Galván, a graduate of Mexico City’s famed art school, the Esmeralda, is known for his large, striking, and detailed paintings which depict violence and community life in Mexico’s poorer neighborhoods. They act as strong statements about neglect and governmental breakdown. Born and raised in a Mexico City slum, the struggles and failures of poverty are well known to this young artist.
On view at Furiosa’s booth is a new evolution in Galván’s art making. The single, large work he has on view is made of concrete on which, using ink, Galván sketched a giant two-headed wolf creeping along a gritty barrio. The work took five years to complete.
Mariu Palacios at CAM Galeria
At CAM Galeria’s carefully curated booth, a selection of Mariu Palacios’s sculptural and photographic works performed very well. The Peruvian artist presented a large felt sculpture, on which the words of writers and artisans were written, in an effort to elide any difference between what’s commonly considered professional and naive. In a large photograph, Palacios wrapped herself in the sculpture, signifying the power that language has to weigh down the body and obfuscate the self. Next to these two works was another large, sculptural piece. Pressed up again the wall, it has a bit of collage left visible, but most of it is obfuscated by a tile wale that has holes bored into it. Visitors are encouraged to peek through and see what Palacios has made: the most vulnerable of documents, a vision board. Posted there are her dreams, desires, and secrets that are left exposed.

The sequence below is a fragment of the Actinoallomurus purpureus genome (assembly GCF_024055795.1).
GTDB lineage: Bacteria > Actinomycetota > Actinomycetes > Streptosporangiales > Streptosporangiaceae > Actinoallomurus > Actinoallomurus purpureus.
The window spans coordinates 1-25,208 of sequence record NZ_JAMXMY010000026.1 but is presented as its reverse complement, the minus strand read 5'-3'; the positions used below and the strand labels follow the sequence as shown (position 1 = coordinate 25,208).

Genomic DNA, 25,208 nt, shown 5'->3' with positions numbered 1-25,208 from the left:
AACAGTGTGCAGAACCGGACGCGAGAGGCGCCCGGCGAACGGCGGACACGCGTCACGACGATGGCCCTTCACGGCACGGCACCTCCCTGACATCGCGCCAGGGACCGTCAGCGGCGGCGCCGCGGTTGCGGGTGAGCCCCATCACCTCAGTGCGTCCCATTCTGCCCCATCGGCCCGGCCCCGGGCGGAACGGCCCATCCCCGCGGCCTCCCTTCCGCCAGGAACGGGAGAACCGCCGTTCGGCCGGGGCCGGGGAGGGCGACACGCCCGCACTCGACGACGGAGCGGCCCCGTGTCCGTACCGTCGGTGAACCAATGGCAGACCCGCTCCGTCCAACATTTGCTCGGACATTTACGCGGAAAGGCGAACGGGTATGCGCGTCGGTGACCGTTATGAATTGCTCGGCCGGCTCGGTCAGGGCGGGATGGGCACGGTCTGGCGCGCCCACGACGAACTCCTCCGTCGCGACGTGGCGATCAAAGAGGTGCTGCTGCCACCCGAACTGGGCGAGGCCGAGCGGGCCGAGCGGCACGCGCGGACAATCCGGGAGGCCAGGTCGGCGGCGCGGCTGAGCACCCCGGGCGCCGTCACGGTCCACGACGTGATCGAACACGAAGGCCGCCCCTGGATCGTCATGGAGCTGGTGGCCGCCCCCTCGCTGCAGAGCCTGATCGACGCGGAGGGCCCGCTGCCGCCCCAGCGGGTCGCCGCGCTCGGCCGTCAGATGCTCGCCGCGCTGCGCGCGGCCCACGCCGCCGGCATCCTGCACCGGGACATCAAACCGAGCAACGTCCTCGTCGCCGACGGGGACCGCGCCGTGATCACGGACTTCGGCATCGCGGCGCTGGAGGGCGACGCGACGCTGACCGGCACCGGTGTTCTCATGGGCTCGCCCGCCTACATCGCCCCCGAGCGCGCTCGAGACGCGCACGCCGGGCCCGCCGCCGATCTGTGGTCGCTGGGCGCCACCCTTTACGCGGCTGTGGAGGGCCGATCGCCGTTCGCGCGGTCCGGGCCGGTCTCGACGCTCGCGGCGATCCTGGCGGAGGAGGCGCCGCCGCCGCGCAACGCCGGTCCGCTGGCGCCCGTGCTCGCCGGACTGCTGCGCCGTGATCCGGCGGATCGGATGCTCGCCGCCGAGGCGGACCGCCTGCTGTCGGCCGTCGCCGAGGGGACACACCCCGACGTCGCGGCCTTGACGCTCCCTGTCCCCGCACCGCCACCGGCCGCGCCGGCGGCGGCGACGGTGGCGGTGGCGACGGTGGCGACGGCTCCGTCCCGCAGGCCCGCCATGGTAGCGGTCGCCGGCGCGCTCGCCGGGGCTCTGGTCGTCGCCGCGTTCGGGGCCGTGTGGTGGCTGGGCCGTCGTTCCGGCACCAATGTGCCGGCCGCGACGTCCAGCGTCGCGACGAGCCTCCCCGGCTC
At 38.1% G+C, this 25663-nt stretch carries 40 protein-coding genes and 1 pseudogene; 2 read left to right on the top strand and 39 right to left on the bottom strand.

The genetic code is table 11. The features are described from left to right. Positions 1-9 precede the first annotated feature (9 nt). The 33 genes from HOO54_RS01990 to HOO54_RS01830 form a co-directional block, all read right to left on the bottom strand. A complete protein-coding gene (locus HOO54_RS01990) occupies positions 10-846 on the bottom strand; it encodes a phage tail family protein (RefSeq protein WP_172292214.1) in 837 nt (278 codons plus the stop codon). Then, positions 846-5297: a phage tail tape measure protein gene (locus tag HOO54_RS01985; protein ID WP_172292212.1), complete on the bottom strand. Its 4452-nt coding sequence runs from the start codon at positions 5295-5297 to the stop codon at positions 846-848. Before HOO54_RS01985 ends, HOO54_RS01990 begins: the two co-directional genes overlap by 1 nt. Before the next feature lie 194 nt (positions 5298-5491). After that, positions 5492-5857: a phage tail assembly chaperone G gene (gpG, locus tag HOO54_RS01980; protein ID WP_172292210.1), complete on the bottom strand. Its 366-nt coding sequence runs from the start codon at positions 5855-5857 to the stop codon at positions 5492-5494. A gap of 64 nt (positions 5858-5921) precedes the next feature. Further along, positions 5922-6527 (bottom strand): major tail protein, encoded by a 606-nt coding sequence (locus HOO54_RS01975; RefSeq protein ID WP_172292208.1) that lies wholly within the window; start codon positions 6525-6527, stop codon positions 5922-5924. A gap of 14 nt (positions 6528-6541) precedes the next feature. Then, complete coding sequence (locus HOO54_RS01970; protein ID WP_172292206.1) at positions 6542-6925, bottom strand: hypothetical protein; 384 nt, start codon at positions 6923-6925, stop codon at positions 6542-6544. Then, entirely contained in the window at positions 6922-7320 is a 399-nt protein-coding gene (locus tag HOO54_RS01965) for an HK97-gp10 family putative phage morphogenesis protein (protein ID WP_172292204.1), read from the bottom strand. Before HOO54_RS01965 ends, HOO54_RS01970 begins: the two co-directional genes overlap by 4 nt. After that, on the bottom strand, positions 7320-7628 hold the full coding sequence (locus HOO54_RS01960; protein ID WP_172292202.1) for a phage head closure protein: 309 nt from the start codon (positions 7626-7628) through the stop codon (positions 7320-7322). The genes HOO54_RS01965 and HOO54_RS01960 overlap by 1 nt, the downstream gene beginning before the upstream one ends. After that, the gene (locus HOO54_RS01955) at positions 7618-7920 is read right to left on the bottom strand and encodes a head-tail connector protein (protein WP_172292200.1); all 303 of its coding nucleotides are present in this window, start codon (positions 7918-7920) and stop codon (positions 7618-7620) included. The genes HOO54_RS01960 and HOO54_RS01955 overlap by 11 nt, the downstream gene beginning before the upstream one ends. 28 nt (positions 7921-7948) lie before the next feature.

Asunción Molinos Gordo at Travesía Cuarto
The Spanish artist Asunción Molinos Gordo has a strong interest in anthropology, and has spent most of her artistic career investigating how Latin American farmers are more than just food producers—she views them as cultural producers, too. Working in collaboration with Ecuadorian artisans who specialize in making ceramic pots that carry water, Molinas has produced a series of sculptures that celebrate folk art and farmers. The works have previously been shown at the Cuenca Biennial in Ecuador. Two of those large statues are now on view at Travesía Cuarto’s booth. The statues tower over visitors, with large stacks of pottery, baked black or a bare beige, that are topped with ceramic representations of the food these farmers make: corn and squash.
Pablo Linsambarth at ATM
Pablo Linsambarth’s large, colorful paintings fill all three walls of ATM gallery’s booth. The scenes depicted in them are chaotic: a blonde on the side of the road strikes a yoga pose as two planes seem set to crash; in a desert landscape, a Molotov cocktail is thrown as a couple in the background has sex. Linsambarth was born in Chile in 1989, a pivotal year for the country in which the dictator Pinochet left office and a new, democratic constitution was put into place. Linsambarth’s paintings are a way of processing the history of the dictatorship and the effect it had on his family; his mother was persecuted by Pinochet. They become composites of his own memories and the stories he’s been told, and the results range from cinematic to dreamlike.
Alejandro Almanza Pereda at Curro Gallery